2. | J. P. Dowling, M. Scalora, M. J. Bloemer, and C. M. Bowden, “The photonic band edge laser: A new approach to gain enhancement,” J. Appl. Phys. |

3. | M. D. Tocci, M. Scalora, M. J. Bloemer, J. P. Dowling, and C. M. Bowden, “Measurement of spontaneous-emission enhancement near the one-dimensional photonic band edge of semiconductor heterostructures,” Phys. Rev. A |

4. | M. Meier, A. Mekis, A. Dodabalapur, A. Timko, R. Slusher, J. Joannopoulos, and O. Nalamasu, “Laser action from two-dimensional distributed feedback in photonic crystals,” Appl. Phys. Lett. |

5. | M. Imada, S. Noda, A. Chutinan, T. Tokuda, M. Murata, and G. Sasaki, “Coherent two-dimensional lasing action in surface-emitting laser with triangular-lattice photonic crystal structure,” Appl. Phys. Lett. |

6. | S. Riechel, C. Kallinger, U. Lemmer, J. Feldmann, A. Gombert, V. Wittwer, and U. Scherf, “A nearly diffraction limited surface emitting conjugated polymer laser utilizing a two-dimensional photonic band structure,” Appl. Phys. Lett. |

7. | H.-Y. Ryu, S.-H. Kwon, Y.-J. Lee, Y.-H. Lee, and J.-S. Kim, “Very-low-threshold photonic band-edge lasers from free-standing triangular photonic crystal slabs,” Appl. Phys. Lett. |

8. | S.-H. Kwon, H.-Y. Ryu, G.-H. Kim, Y.-H. Lee, and S.-B. Kim, “Photonic bandedge lasers in two-dimensional square-lattice photonic crystal slabs,” Appl. Phys. Lett. |

9. | X. Wu, A. Yamilov, X. Liu, S. Li, V. P. Dravid, R. P. H. Chang, and H. Cao, “Ultraviolet photonic crystal laser,” Appl. Phys. Lett. |

10. | F. Raineri, G. Vecchi, A. M. Yacomotti, C. Seassal, P. Viktorovitch, R. Raj, and A. Levenson, “Doubly resonant photonic crystal for efficient laser operation: Pumping and lasing at low group velocity photonic modes,” Appl. Phys. Lett. |

11. | C. Karnutsch, M. Stroisch, M. Punke, U. Lemmer, J. Wang, and T. Weimann, “Laser diode-pumped organic semiconductor lasers utilizing two-dimensional photonic crystal resonators,” Phot. Tech. Lett. |

12. | D. Luo, X. W. Sun, H. T. Dai, Y. J. Liu, H. Z. Yang, and W. Ji, “Two-directional lasing from a dye-doped two-dimensional hexagonal photonic crystal made of holographic polymer-dispersed liquid crystals,” Appl. Phys. Lett. |

13. | W. Cao, A. Muñoz, P. Palffy-Muhoray, and B. Taheri, “Lasing in a three-dimensional photonic crystal of the liquid crystal blue phase II,” Nat. Mater. |

14. | B. D’Urso, O. Painter, J. Brien, T. Tombrello, A. Yariv, and A. Scherer, “Modal refletivity in finite-depth two-dimensional photonic crystal microcavities,” J. Opt. Soc. Am. B |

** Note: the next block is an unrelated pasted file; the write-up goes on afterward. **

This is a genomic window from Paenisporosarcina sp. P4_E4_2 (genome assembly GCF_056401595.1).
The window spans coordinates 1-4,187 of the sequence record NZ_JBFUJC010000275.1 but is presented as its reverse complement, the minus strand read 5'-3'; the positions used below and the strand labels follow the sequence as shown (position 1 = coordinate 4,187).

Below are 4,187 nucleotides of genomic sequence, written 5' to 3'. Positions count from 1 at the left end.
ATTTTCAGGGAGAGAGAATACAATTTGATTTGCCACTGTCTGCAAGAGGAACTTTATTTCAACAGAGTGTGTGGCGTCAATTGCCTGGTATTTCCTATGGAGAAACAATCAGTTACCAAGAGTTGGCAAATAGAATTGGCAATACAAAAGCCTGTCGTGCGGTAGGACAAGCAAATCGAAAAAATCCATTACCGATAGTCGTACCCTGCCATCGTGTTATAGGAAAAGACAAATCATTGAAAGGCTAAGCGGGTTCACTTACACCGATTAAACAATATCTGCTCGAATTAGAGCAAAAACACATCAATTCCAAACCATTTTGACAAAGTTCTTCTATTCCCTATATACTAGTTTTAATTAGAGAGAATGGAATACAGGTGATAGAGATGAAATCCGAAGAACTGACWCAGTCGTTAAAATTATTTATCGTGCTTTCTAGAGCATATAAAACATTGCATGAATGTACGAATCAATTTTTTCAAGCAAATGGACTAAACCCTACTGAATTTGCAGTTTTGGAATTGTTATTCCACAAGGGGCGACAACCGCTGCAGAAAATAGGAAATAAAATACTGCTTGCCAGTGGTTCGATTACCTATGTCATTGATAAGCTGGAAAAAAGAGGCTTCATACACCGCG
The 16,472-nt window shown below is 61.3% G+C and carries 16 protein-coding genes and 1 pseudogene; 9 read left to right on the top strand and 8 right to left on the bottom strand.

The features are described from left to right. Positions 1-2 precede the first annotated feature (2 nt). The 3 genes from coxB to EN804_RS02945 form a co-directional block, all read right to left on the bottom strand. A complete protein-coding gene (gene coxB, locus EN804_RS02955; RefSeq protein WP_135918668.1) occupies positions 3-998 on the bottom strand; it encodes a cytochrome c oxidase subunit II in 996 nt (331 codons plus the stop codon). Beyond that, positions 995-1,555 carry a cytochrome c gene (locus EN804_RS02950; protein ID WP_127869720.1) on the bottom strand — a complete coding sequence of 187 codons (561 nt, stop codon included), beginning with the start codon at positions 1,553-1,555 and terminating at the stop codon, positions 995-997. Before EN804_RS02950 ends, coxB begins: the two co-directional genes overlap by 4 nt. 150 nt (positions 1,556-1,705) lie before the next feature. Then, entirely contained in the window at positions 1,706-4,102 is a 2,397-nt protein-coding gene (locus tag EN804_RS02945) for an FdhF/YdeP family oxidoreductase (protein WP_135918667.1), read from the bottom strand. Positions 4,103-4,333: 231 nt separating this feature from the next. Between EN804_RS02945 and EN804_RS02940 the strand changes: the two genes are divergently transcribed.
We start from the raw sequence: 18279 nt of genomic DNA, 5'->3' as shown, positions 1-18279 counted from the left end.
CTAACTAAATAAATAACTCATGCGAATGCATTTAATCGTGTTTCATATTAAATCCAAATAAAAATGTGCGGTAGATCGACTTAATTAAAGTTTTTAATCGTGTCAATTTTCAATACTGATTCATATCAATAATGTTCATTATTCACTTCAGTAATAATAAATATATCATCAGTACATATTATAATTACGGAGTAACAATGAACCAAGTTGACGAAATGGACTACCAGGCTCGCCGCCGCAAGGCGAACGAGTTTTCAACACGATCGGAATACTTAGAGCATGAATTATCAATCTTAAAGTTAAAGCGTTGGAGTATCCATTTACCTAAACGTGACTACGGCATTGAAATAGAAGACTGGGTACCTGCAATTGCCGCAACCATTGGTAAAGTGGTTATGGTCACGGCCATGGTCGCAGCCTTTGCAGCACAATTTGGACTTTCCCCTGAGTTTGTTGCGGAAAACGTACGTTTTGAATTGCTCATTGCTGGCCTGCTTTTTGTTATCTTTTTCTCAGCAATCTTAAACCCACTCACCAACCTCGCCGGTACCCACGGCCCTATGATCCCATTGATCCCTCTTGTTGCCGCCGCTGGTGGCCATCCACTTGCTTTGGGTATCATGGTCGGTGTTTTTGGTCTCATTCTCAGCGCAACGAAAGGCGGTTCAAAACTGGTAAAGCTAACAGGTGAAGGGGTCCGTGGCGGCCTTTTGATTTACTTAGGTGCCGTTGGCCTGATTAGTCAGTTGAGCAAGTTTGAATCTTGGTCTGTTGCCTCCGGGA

15. | K. Sakoda, “Enhanced light amplification due to group-velocity anomaly peculiar to two- and three-dimensional photonic crystals,” Opt. Express |

16. | S. Nojima, “Optical-gain enhancement in two-dimensional active photonic crystals,” J. Appl. Phys. |

17. | L. Florescu, K. Busch, and S. John, “Semiclassical theory of lasing in photonic crystals,” J. Opt. Soc. Am. B |

18. | H.-Y. Ryu, M. Notomi, and Y.-H. Lee, “Finite-difference time-domain investigation of band-edge resonant modes in finite-size two-dimensional photonic crystal slab,” Phys. Rev. B |

19. | N. Susa, “Threshold gain and gain-enhancement due to distributed-feedback in two-dimensional photonic-crystal lasers,” J. Appl. Phys. |

20. | P. Bermel, E. Lidorikis, Y. Fink, and J. D. Joannopoulos, “Active materials embedded in photonic crystals and coupled to electromagnetic radiation,” Phys. Rev. B |

21. | S. V. Zhukovsky and D. N. Chigrin, “Numerical modelling of lasing in microstructures,” Phys. Status Solidi |

22. | X. Hu, J. Cao, M. Li, Z. Ye, M. Miyawaki, and K.-M. Ho, “Modeling of three-dimensional photonic crystal lasers in a frequency domain: A scattering matrix solution,” Phys. Rev. B |

23. | A. Fang, T. Koschny, and C. M. Soukoulis, “Lasing in metamaterial nanostructures,” J. Opt. |

24. | C. Fietz and C. M. Soukoulis, “Finite element simulation of microphotonic lasing system,” Opt. Express |

25. | C. Fietz, “Absorbing boundary condition for Bloch-Floquet eigenmodes,” J. Opt. Soc. Am. B |

26. | Y. Pinhasi, A. Yalalom, and G. A. Pinhasi, “Propagation analysis of ultrashort pulses in resonant dielectric media,” J. Opt. Soc. Am. B |

**OCIS Codes**

(140.3410) Lasers and laser optics : Laser resonators

(140.3490) Lasers and laser optics : Lasers, distributed-feedback

(050.1755) Diffraction and gratings : Computational electromagnetic methods

(230.5298) Optical devices : Photonic crystals

**ToC Category:**

Photonic Crystals

**History**

Original Manuscript: April 15, 2014

Revised Manuscript: June 29, 2014

Manuscript Accepted: July 2, 2014

Published: August 1, 2014

**Citation**

Sotiris Droulias, Chris Fietz, Peng Zhang, Thomas Koschny, and Costas M. Soukoulis, "Lasing threshold control in two-dimensional photonic crystals with gain," Opt. Express **22**, 19242-19251 (2014)

http://www.opticsinfobase.org/oe/abstract.cfm?URI=oe-22-16-19242

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### References

- H. Kogelnik and C. V. Shank, “Stimulated emission in a periodic structure,” Appl. Phys. Lett.18(4), 152–154 (1971).H. Kogelnik and C. V. Shank, “Coupled-wave theory of distributed feedback lasers,” J. Appl. Phys.43(5), 2327–2335 (1972). [CrossRef]